Cursing … and the cross?

This week, the elders of Emmanuel Baptist Church would like to share with you this blog post written by Pastor Bill Morgan of Grace Baptist Church in Schreiber, Ontario.

If anyone among you thinks he is religious and does not bridle his tongue but deceives his own heart, this one’s religion is useless. Pure and undefiled religion before God and the Father is this: to visit orphans and widows in their trouble, and to keep oneself unspotted from the world.” (James 1:26-27)

While in Thunder Bay one day, waiting to get my new glasses adjusted, a retired gentleman walked up to the counter where I was standing. The employees were all busy with customers so we struck up a conversation. This man had intrigued my curiosity because he was wearing a very modest but striking wooden cross, about half the size of a cell phone. I wanted to make mention of the cross and what it has meant to me these past 38 years but I held off and the conversation turned to his working career as a welder. After a few minutes of exchanging words I was taken back by the “F-bombs” that were exploding out of his mouth with every other sentence!! It wasn’t my place at that time to challenge him about the contradiction he was presenting by cursing away and yet wearing a cross. Whatever religion this man possessed was a defiled one at minimum according to what God teaches in the Bible. James states that this man’s religion is not only useless but it is also impure and defiled. James also writes that an individual like this man, in his contradiction, deceives his own heart.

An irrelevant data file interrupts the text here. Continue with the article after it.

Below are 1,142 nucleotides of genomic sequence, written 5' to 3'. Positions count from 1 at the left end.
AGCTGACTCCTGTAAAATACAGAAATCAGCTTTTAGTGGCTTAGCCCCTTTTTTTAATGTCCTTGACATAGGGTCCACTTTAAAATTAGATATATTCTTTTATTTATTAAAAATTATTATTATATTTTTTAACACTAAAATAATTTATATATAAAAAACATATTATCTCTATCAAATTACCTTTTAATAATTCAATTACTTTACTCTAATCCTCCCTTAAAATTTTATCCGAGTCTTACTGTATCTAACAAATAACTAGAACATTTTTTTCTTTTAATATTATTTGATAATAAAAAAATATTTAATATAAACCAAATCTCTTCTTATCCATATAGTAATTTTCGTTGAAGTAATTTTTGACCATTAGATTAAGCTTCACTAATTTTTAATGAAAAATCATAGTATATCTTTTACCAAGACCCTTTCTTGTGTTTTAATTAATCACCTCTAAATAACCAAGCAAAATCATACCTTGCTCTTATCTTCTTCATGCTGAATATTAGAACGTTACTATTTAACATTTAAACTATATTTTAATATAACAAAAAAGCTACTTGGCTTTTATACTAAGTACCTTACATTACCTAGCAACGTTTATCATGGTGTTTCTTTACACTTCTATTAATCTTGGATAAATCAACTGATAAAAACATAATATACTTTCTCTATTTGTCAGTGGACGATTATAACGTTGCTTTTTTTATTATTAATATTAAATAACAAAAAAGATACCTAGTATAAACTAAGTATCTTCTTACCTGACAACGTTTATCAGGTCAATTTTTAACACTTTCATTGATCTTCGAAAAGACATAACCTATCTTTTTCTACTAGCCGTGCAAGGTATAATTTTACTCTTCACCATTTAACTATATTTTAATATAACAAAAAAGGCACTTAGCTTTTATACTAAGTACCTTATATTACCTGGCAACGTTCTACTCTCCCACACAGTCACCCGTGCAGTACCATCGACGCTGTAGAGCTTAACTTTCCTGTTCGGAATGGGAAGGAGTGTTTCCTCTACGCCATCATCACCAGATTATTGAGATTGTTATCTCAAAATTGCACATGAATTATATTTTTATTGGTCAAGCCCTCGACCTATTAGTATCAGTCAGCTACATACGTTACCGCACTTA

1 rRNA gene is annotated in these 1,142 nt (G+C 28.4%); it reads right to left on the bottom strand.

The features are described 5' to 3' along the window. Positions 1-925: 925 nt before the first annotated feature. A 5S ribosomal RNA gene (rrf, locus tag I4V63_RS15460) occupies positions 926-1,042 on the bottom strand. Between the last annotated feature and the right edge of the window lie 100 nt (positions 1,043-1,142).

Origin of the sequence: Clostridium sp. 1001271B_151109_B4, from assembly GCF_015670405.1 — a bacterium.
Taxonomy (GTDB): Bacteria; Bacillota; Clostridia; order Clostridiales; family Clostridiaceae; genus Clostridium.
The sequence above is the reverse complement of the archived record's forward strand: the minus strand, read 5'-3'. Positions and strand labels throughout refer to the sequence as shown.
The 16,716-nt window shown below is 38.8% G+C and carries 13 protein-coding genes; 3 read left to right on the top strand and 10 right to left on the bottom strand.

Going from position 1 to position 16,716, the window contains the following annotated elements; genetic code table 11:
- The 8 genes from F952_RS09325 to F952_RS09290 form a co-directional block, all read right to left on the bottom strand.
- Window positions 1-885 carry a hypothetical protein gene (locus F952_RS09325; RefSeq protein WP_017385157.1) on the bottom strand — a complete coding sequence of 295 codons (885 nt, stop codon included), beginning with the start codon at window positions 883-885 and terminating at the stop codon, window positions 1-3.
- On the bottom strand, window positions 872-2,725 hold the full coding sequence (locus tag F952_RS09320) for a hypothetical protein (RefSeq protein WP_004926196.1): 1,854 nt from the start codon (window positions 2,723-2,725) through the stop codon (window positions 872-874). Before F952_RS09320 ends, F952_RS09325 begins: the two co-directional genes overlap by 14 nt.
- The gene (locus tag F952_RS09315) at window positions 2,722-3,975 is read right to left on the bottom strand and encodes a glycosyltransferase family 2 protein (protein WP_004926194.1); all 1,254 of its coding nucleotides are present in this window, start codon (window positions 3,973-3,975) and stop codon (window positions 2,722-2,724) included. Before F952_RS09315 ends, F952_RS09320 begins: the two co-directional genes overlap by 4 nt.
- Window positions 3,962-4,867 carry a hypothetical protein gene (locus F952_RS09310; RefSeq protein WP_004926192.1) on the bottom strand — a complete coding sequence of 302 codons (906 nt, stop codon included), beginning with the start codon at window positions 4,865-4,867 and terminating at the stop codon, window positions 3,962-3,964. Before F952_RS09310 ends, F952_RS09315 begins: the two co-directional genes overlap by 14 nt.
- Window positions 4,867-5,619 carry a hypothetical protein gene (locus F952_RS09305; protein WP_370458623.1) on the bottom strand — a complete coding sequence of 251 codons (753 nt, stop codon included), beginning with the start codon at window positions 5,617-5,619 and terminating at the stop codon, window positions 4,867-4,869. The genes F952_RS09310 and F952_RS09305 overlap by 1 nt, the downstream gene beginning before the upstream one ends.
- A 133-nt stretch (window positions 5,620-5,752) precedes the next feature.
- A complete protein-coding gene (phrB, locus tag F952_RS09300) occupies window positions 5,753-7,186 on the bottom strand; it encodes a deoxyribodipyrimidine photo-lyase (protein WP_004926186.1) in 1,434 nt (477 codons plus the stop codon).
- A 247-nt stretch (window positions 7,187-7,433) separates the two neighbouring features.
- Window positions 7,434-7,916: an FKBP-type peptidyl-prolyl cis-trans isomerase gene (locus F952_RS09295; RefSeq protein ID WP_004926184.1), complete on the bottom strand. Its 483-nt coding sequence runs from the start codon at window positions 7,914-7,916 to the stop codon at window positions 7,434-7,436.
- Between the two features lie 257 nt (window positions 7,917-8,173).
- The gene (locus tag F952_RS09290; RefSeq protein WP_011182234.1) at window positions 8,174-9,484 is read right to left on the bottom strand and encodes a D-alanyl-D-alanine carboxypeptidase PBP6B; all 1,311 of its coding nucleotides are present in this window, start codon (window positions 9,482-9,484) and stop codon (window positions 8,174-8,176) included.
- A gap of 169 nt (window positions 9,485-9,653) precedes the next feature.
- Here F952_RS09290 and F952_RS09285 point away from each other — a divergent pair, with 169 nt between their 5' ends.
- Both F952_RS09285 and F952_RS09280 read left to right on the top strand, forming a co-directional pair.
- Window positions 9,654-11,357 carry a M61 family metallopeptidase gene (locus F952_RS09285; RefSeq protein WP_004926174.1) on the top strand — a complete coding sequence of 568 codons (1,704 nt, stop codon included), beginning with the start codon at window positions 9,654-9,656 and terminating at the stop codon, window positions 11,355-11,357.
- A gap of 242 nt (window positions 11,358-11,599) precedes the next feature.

This man, wearing a cross and cursing his head off, proves to me what God says about each of us and our hearts’ condition before we each became a Christian through the new birth (spiritual birth). Before we were born again, my wife and I swore like troopers and guess what? My wife reminded me that, back then, she wore a cross and I wore a medal (probably a St. Christopher medallion). So what does God say about us back then, and this hypocrite now sporting a cross? “The heart is deceitful above all things and desperately wicked. Who can know it? I the Lord search the heart.” (Jeremiah 17:9-10) That man and all individuals need to know what the Lord Jesus Christ has accomplished for us by dying on that cross! “And you, being dead in your trespasses and the uncircumcision of your flesh, He [God the Father] has made alive together with Him [Christ], having forgiven you all trespasses, having wiped out the handwriting of requirements that was against us, which was contrary to us. And He has taken it out of the way, having nailed it to the cross.” (Colossians 2:13-14)

The cross (and Christ) must first be in your heart before you wear it on your body!

Pray Without Selfish Ambition

I was recently doing some reading in 2 Chronicles, and read something interesting. (See passage at end of this article or see 2 Chronicles 1:10-12 in your Bible). Solomon – who became King after his father, David – made a request of God at the start of 2 Chronicles. What’s interesting, is that his request had nothing to do with things of the earth. Not riches, not honour, nor any sort of prosperity. His request was that God would grant him wisdom and knowledge, so he could better lead the people. See verse 10 specifically.

I believe Solomon set a perfect example as to how we should pray as believers. Asking for those things which are godly, good, honorable to God, glorifying to God, edifying, and things that can further not only our walk with God, but to further the Gospel and advance His Kingdom. Things like wisdom, knowledge, discernment, self-control, patience, compassion, a Christ-like love, gentleness, humility, and overall, a desire to do God’s will and not our own. Things that are good and pleasing in the sight of God. Things that are for His glory, and not our own. Without selfish ambition.